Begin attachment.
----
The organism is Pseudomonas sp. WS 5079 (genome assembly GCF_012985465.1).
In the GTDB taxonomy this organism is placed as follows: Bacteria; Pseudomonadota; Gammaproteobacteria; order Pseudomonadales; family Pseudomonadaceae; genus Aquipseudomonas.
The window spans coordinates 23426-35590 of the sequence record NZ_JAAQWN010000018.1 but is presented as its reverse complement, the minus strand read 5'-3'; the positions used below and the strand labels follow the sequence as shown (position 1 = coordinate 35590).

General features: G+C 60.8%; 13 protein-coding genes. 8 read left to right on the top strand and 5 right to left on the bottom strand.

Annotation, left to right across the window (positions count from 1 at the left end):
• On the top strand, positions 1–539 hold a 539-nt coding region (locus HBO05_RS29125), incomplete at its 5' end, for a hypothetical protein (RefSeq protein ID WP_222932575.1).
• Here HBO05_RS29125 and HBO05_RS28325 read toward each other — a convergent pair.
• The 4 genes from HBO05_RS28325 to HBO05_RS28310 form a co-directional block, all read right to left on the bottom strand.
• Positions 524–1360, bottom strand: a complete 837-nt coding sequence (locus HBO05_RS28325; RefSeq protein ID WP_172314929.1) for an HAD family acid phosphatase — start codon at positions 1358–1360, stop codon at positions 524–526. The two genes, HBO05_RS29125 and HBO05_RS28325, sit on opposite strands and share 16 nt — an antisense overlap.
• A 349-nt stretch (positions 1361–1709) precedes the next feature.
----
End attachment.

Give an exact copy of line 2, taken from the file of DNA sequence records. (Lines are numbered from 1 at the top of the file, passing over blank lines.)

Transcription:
In the GTDB taxonomy this organism is placed as follows: Bacteria; Pseudomonadota; Gammaproteobacteria; order Pseudomonadales; family Pseudomonadaceae; genus Aquipseudomonas.